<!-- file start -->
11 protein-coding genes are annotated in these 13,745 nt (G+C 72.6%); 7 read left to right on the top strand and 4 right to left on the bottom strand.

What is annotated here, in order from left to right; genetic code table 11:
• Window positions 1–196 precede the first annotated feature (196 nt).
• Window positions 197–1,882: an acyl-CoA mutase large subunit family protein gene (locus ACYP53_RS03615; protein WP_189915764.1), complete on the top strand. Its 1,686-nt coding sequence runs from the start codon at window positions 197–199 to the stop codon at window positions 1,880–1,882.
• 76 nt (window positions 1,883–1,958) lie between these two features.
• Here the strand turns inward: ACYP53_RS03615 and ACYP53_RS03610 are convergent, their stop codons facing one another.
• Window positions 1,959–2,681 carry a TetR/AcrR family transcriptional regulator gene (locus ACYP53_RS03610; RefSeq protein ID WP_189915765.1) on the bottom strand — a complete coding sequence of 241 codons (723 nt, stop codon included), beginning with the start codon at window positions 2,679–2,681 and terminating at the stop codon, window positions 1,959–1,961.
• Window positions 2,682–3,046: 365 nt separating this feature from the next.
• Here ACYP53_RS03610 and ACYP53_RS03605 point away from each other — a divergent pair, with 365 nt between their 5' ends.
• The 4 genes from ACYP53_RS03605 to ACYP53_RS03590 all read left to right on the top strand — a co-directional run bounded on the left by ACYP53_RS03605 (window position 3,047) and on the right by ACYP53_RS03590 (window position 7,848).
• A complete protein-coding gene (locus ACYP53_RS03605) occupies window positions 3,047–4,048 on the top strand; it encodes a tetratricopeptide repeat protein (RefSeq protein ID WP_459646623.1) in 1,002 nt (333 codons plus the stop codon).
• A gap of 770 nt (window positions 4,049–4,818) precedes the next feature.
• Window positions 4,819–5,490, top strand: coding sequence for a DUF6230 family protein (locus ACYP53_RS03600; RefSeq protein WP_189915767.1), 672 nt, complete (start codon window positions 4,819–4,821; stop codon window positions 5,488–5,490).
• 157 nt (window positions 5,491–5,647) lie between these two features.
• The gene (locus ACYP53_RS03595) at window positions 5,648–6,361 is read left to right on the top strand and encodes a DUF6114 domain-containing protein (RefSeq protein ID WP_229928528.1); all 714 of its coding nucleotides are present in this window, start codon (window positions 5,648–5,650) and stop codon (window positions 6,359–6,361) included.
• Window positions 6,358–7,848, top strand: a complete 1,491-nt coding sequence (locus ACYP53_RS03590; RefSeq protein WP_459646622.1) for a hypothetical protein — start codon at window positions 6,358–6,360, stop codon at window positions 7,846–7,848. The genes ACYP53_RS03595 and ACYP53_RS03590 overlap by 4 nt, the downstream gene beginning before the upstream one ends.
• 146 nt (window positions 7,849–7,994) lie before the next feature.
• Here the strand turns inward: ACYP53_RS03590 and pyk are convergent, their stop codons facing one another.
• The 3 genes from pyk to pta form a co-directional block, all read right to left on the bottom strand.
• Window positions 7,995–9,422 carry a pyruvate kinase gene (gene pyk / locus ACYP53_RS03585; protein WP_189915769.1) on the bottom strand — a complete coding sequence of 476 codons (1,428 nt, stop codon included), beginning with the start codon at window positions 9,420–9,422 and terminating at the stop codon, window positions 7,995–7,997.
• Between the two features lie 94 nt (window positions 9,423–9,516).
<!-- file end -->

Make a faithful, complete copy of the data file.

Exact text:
11 protein-coding genes are annotated in these 13,745 nt (G+C 72.6%); 7 read left to right on the top strand and 4 right to left on the bottom strand.

What is annotated here, in order from left to right; genetic code table 11:
• Window positions 1–196 precede the first annotated feature (196 nt).
• Window positions 197–1,882: an acyl-CoA mutase large subunit family protein gene (locus ACYP53_RS03615; protein WP_189915764.1), complete on the top strand. Its 1,686-nt coding sequence runs from the start codon at window positions 197–199 to the stop codon at window positions 1,880–1,882.
• 76 nt (window positions 1,883–1,958) lie between these two features.
• Here the strand turns inward: ACYP53_RS03615 and ACYP53_RS03610 are convergent, their stop codons facing one another.
• Window positions 1,959–2,681 carry a TetR/AcrR family transcriptional regulator gene (locus ACYP53_RS03610; RefSeq protein ID WP_189915765.1) on the bottom strand — a complete coding sequence of 241 codons (723 nt, stop codon included), beginning with the start codon at window positions 2,679–2,681 and terminating at the stop codon, window positions 1,959–1,961.
• Window positions 2,682–3,046: 365 nt separating this feature from the next.
• Here ACYP53_RS03610 and ACYP53_RS03605 point away from each other — a divergent pair, with 365 nt between their 5' ends.
• The 4 genes from ACYP53_RS03605 to ACYP53_RS03590 all read left to right on the top strand — a co-directional run bounded on the left by ACYP53_RS03605 (window position 3,047) and on the right by ACYP53_RS03590 (window position 7,848).
• A complete protein-coding gene (locus ACYP53_RS03605) occupies window positions 3,047–4,048 on the top strand; it encodes a tetratricopeptide repeat protein (RefSeq protein ID WP_459646623.1) in 1,002 nt (333 codons plus the stop codon).
• A gap of 770 nt (window positions 4,049–4,818) precedes the next feature.
• Window positions 4,819–5,490, top strand: coding sequence for a DUF6230 family protein (locus ACYP53_RS03600; RefSeq protein WP_189915767.1), 672 nt, complete (start codon window positions 4,819–4,821; stop codon window positions 5,488–5,490).
• 157 nt (window positions 5,491–5,647) lie between these two features.
• The gene (locus ACYP53_RS03595) at window positions 5,648–6,361 is read left to right on the top strand and encodes a DUF6114 domain-containing protein (RefSeq protein ID WP_229928528.1); all 714 of its coding nucleotides are present in this window, start codon (window positions 5,648–5,650) and stop codon (window positions 6,359–6,361) included.
• Window positions 6,358–7,848, top strand: a complete 1,491-nt coding sequence (locus ACYP53_RS03590; RefSeq protein WP_459646622.1) for a hypothetical protein — start codon at window positions 6,358–6,360, stop codon at window positions 7,846–7,848. The genes ACYP53_RS03595 and ACYP53_RS03590 overlap by 4 nt, the downstream gene beginning before the upstream one ends.
• 146 nt (window positions 7,849–7,994) lie before the next feature.
• Here the strand turns inward: ACYP53_RS03590 and pyk are convergent, their stop codons facing one another.
• The 3 genes from pyk to pta form a co-directional block, all read right to left on the bottom strand.
• Window positions 7,995–9,422 carry a pyruvate kinase gene (gene pyk / locus ACYP53_RS03585; protein WP_189915769.1) on the bottom strand — a complete coding sequence of 476 codons (1,428 nt, stop codon included), beginning with the start codon at window positions 9,420–9,422 and terminating at the stop codon, window positions 7,995–7,997.
• Between the two features lie 94 nt (window positions 9,423–9,516).